There is a stigma around the words “mental health” that doesn’t seem to be going away. So, what can we do about that? How can we make mental health and getting help more acceptable to all people?
I’ve heard people say that their parents don’t believe in medicated assistance so they won’t allow their kids to use the insurance to get medication for their needs. I’ve also heard people say that their parents don’t believe in professional therapy and therefore won’t help their children pay for those services. This is so discouraging to hear because there are so many people out there who genuinely need the help.
Mental health issues are not a disease. It’s not a contagious illness that, if left untreated, will infect others. However, it is just as important, if not more, than getting your flu shot every year or getting a regular check-up. Mental health issues can be life-altering and can affect someone’s everyday quality of life.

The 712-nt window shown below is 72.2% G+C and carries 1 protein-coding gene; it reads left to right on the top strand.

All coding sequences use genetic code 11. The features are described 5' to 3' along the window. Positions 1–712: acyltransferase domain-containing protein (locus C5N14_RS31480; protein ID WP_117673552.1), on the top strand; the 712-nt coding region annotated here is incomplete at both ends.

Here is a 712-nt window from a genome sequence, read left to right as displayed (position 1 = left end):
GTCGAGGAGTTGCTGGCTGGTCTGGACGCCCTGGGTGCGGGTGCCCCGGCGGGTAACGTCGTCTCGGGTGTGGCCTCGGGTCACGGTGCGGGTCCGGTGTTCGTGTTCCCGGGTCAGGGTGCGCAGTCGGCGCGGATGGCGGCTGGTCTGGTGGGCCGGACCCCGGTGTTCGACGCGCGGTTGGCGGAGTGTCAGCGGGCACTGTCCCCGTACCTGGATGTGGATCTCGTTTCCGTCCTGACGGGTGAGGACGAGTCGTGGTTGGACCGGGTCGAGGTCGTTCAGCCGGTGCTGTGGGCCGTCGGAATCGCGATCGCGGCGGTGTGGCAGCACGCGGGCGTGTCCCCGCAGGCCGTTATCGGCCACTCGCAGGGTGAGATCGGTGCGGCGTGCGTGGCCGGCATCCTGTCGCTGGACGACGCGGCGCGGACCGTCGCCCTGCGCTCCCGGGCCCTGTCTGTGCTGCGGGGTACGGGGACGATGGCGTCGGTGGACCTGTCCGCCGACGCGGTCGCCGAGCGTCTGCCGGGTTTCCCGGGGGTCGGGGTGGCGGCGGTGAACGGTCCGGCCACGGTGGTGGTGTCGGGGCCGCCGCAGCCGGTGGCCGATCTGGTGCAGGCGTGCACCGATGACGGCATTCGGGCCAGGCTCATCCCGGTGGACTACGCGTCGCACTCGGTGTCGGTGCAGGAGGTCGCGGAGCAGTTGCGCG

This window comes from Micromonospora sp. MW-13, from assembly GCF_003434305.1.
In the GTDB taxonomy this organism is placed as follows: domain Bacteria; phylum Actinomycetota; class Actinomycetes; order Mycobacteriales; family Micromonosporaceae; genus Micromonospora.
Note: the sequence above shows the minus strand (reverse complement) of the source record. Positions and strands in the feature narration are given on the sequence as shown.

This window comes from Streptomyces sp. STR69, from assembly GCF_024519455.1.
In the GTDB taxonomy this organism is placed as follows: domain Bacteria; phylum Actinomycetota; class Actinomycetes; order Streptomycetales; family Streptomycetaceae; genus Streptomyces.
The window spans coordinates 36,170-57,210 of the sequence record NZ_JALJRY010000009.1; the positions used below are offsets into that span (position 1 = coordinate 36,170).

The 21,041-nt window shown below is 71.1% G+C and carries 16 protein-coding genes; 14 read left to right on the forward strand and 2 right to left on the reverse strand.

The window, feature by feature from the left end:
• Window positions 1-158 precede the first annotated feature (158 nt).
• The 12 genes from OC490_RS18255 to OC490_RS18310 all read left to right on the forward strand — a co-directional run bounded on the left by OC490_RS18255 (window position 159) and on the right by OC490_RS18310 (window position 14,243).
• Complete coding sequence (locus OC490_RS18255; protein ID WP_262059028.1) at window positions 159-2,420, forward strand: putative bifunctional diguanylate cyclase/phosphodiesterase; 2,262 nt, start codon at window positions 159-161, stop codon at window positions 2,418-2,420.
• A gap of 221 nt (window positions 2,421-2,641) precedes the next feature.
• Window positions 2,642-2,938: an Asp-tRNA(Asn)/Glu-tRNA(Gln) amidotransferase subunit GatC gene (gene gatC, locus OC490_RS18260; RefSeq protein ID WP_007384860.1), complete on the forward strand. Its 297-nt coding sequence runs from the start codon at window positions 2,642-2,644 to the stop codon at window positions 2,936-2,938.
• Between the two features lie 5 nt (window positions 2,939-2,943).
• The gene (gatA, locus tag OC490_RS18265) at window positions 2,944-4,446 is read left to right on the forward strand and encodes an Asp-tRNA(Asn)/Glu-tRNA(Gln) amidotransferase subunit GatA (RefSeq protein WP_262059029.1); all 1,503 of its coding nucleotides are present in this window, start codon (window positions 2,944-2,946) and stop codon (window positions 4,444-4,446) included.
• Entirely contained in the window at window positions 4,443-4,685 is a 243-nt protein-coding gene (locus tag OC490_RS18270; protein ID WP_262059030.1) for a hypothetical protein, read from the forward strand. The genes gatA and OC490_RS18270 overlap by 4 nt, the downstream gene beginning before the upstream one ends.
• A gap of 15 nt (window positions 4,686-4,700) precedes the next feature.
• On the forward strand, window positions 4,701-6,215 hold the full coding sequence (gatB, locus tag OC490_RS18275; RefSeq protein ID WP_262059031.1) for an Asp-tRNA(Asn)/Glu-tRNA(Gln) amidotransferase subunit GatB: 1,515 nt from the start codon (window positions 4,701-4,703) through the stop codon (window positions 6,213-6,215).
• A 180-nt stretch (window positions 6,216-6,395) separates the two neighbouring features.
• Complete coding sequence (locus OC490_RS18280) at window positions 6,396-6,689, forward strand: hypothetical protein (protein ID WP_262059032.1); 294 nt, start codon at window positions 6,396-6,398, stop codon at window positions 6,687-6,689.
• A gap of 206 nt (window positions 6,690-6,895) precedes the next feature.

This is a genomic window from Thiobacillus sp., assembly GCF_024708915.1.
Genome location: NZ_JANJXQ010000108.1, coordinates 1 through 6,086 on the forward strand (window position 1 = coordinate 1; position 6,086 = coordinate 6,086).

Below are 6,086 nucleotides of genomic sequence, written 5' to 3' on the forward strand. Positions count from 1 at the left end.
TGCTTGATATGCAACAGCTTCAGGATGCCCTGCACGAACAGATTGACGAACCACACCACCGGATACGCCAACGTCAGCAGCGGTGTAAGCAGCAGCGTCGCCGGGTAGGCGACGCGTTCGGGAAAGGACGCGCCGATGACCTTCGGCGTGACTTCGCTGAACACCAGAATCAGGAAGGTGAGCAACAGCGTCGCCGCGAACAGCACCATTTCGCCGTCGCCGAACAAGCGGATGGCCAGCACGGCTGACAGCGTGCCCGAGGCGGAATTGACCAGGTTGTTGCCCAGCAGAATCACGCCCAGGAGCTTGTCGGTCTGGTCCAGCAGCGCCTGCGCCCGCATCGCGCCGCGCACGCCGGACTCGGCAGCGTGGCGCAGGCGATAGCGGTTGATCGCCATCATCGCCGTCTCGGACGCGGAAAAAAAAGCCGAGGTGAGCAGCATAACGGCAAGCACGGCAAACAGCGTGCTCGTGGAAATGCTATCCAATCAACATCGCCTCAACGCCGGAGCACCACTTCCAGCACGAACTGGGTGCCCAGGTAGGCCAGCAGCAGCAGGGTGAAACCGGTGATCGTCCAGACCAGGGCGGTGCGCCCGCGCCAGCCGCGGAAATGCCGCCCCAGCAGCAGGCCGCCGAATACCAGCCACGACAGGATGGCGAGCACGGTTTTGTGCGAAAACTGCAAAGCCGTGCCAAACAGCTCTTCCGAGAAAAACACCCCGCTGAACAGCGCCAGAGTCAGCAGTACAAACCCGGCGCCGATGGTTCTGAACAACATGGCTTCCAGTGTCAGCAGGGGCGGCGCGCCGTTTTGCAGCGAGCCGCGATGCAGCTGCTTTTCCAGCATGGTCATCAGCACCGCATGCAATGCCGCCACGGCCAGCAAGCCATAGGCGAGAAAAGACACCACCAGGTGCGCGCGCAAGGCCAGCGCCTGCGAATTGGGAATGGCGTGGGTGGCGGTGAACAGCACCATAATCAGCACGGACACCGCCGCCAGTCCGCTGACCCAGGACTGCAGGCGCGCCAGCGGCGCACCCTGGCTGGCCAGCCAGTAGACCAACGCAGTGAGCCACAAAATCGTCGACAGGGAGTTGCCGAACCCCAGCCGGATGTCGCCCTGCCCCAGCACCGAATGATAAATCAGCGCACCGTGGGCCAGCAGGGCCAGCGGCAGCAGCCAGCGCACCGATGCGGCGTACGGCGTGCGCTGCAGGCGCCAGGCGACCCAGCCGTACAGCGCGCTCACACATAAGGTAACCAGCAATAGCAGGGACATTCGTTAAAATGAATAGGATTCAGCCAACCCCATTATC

I was diagnosed with depression and anxiety when I was eight or nine years old. At that time, it was uncommon to hear of such a young person dealing with such major issues. My parents felt it would be best for me to see a therapist and a psychiatrist, who later prescribed me medication to help aid in the depression and anxiety. I’m still on that medication today, 16 years later.
To say that the medicine has cured me would be false. But, to say that it has helped me meet every day with a positive outlook, that would be accurate. Although I don’t attribute everything I feel and do to the medication—a lot of that came from years of therapy—I do think it helped significantly.
There are still days when I feel down and upset about absolutely nothing, but those tears of therapy mixed with the medicine help me get out of that depressive episode and live each day to its fullest. Without any of that, I would not be here today, writing this article.
I understand this isn’t always the case, though. Some people don’t have access to healthcare that will support their need for therapy or medication. Some people don’t have family members willing to allow them to use their health insurance. Others just don’t want to admit that they need help. And although cliché, admitting it truly is the first step in getting help.
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